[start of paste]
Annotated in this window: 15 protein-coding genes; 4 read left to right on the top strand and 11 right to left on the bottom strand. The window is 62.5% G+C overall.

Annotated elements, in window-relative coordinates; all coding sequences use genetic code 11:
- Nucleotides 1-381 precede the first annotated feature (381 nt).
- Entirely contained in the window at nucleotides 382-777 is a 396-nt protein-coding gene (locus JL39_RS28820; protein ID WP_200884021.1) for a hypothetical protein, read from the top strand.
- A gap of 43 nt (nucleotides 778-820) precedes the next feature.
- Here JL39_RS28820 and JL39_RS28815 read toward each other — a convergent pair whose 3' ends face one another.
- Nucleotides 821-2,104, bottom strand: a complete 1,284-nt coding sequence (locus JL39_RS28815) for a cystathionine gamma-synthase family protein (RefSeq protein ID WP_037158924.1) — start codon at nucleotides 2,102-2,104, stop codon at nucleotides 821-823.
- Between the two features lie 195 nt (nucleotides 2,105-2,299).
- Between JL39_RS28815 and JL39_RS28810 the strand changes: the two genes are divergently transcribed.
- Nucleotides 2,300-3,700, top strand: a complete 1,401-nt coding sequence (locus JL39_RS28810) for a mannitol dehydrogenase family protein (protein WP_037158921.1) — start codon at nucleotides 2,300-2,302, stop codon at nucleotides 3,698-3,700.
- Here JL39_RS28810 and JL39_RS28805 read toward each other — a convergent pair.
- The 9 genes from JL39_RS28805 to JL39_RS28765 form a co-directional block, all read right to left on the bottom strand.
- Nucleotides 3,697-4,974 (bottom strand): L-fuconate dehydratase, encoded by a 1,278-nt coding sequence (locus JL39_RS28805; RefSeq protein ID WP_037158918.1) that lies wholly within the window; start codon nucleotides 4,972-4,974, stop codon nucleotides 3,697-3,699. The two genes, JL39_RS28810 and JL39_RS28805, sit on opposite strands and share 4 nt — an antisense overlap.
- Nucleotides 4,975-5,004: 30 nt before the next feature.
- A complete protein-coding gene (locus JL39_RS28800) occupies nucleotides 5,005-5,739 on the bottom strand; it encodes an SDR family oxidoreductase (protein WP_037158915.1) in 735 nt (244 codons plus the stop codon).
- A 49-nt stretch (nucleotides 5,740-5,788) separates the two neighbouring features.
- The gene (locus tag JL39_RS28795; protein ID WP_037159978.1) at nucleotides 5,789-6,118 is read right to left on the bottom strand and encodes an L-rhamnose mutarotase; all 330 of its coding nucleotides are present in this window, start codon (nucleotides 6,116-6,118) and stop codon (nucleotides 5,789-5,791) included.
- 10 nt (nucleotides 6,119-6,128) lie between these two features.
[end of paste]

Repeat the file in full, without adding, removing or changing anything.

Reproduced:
Annotated in this window: 15 protein-coding genes; 4 read left to right on the top strand and 11 right to left on the bottom strand. The window is 62.5% G+C overall.

Annotated elements, in window-relative coordinates; all coding sequences use genetic code 11:
- Nucleotides 1-381 precede the first annotated feature (381 nt).
- Entirely contained in the window at nucleotides 382-777 is a 396-nt protein-coding gene (locus JL39_RS28820; protein ID WP_200884021.1) for a hypothetical protein, read from the top strand.
- A gap of 43 nt (nucleotides 778-820) precedes the next feature.
- Here JL39_RS28820 and JL39_RS28815 read toward each other — a convergent pair whose 3' ends face one another.
- Nucleotides 821-2,104, bottom strand: a complete 1,284-nt coding sequence (locus JL39_RS28815) for a cystathionine gamma-synthase family protein (RefSeq protein ID WP_037158924.1) — start codon at nucleotides 2,102-2,104, stop codon at nucleotides 821-823.
- Between the two features lie 195 nt (nucleotides 2,105-2,299).
- Between JL39_RS28815 and JL39_RS28810 the strand changes: the two genes are divergently transcribed.
- Nucleotides 2,300-3,700, top strand: a complete 1,401-nt coding sequence (locus JL39_RS28810) for a mannitol dehydrogenase family protein (protein WP_037158921.1) — start codon at nucleotides 2,300-2,302, stop codon at nucleotides 3,698-3,700.
- Here JL39_RS28810 and JL39_RS28805 read toward each other — a convergent pair.
- The 9 genes from JL39_RS28805 to JL39_RS28765 form a co-directional block, all read right to left on the bottom strand.
- Nucleotides 3,697-4,974 (bottom strand): L-fuconate dehydratase, encoded by a 1,278-nt coding sequence (locus JL39_RS28805; RefSeq protein ID WP_037158918.1) that lies wholly within the window; start codon nucleotides 4,972-4,974, stop codon nucleotides 3,697-3,699. The two genes, JL39_RS28810 and JL39_RS28805, sit on opposite strands and share 4 nt — an antisense overlap.
- Nucleotides 4,975-5,004: 30 nt before the next feature.
- A complete protein-coding gene (locus JL39_RS28800) occupies nucleotides 5,005-5,739 on the bottom strand; it encodes an SDR family oxidoreductase (protein WP_037158915.1) in 735 nt (244 codons plus the stop codon).
- A 49-nt stretch (nucleotides 5,740-5,788) separates the two neighbouring features.
- The gene (locus tag JL39_RS28795; protein ID WP_037159978.1) at nucleotides 5,789-6,118 is read right to left on the bottom strand and encodes an L-rhamnose mutarotase; all 330 of its coding nucleotides are present in this window, start codon (nucleotides 6,116-6,118) and stop codon (nucleotides 5,789-5,791) included.
- 10 nt (nucleotides 6,119-6,128) lie between these two features.